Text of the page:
Please use this identifier to cite or link to this item: http://hdl.handle.net/2381/38487
Title: Optimised prefactored compact schemes for linear wave propagation phenomena
Authors: Rona, A.
Spisso, I.
Hall, E.
Bernanrdini, M.
Pirozzoli, S.
First Published: 12-Oct-2016
Publisher: Elsevier for Academic Press
Citation: Journal of Computational Physics, 2017, 328, pp. 66-85 (20)
Abstract: A family of space- and time-optimised prefactored compact schemes are developed that minimize the computational cost for given levels of numerical error in wave propagation phenomena, with special reference to aerodynamic sound. This work extends the approach of Pirozzoli (2007) to the MacCormack type prefactored compact high-order schemes developed by Hixon (2000), in which their shorter Padè stencil from the prefactorization leads to a simpler enforcement of numerical boundary conditions. An explicit low-storage multi-step Runge-Kutta integration advances the states in time. Theoretical predictions for spatial and temporal error bounds are derived for the cost-optimised schemes and compared against benchmark schemes of current use in computational aeroacoustic applications in terms of computational cost for a given relative numerical error value. One- and two-dimensional test cases are presented to examine the effectiveness of the cost-optimised schemes for practical flow computations. An effectiveness up to about 50 \% higher than the standard schemes is verified for the linear one-dimensional advection solver, which is a popular baseline solver kernel for computational physics problems. A substantial error reduction for a given cost is also obtained in the more complex case of a two-dimensional acoustic pulse propagation, provided the optimised schemes are made to operate close to their nominal design points.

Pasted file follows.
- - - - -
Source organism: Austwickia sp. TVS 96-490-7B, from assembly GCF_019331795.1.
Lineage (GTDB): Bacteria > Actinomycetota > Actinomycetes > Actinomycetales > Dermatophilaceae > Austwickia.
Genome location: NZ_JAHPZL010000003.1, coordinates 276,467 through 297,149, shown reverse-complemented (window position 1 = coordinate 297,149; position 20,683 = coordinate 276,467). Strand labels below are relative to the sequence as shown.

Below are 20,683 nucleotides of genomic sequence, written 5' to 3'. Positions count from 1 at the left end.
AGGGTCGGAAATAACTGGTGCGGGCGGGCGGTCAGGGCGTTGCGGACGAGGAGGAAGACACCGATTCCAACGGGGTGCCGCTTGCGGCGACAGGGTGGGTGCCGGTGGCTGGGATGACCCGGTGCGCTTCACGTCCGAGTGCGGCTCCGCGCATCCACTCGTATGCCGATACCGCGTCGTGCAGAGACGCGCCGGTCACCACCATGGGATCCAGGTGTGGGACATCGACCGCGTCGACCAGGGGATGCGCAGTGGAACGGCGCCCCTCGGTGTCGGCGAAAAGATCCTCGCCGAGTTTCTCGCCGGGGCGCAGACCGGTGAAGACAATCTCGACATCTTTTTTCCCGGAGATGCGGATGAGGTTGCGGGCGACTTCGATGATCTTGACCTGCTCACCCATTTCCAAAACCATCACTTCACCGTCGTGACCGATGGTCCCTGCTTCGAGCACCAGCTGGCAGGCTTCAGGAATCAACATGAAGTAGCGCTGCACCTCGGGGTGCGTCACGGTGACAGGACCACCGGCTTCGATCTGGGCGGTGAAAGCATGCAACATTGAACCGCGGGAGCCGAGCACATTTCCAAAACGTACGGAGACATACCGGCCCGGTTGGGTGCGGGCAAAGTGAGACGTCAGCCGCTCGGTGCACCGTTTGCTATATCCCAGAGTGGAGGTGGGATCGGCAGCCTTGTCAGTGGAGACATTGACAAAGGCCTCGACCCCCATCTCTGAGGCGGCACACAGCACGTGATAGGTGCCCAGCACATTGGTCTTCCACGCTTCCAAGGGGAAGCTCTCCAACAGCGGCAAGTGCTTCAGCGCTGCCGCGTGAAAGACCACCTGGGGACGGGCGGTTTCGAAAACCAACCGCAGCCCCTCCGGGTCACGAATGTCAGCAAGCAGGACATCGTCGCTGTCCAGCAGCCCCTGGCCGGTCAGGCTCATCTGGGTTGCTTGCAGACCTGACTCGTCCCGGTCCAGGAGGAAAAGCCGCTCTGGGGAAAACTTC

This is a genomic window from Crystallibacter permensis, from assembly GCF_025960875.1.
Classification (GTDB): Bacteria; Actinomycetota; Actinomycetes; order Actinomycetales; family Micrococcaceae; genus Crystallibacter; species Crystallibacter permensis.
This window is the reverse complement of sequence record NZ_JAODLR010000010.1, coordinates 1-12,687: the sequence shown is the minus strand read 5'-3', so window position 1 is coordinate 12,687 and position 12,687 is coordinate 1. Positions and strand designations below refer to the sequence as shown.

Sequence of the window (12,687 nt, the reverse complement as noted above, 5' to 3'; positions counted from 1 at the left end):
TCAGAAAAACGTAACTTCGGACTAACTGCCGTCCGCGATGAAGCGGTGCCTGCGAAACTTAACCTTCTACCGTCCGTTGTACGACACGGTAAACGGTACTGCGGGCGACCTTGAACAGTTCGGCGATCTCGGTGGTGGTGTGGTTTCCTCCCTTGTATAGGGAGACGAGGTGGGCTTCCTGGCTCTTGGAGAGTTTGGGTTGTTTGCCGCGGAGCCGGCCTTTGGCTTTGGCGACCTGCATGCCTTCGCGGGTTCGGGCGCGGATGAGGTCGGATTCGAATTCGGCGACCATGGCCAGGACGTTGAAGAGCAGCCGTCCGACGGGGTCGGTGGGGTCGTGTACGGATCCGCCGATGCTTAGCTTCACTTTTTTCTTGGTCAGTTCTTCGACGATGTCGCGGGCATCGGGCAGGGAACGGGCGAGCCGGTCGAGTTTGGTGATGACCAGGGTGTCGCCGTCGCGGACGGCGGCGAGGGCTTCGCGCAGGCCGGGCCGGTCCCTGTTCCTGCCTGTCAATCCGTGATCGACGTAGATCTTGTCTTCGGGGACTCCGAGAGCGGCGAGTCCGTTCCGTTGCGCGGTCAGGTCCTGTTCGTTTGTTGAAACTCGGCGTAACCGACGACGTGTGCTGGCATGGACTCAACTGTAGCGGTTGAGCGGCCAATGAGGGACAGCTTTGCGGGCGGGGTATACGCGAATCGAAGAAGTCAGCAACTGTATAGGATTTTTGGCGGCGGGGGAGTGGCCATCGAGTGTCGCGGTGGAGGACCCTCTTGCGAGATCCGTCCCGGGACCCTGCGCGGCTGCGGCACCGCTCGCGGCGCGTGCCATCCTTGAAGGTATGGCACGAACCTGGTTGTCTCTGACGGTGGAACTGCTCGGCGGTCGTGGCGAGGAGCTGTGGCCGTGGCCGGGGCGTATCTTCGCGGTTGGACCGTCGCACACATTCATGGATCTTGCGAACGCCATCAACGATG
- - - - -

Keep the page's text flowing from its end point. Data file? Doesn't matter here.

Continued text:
DOI Link: 10.1016/j.jcp.2016.10.014
ISSN: 0021-9991
Links: http://www.sciencedirect.com/science/article/pii/S0021999116305125
http://hdl.handle.net/2381/38487
Version: Publisher Version
Status: Peer-reviewed
Type: Journal Article
Rights: Copyright © the authors, 2016. This is an open-access article distributed under the terms of the Creative Commons Attribution License ( http://creativecommons.org/licenses/by/4.0/ ), which permits unrestricted use, distribution, and reproduction in any medium, provided the original author and source are credited.
Appears in Collections:Published Articles, Dept. of Engineering

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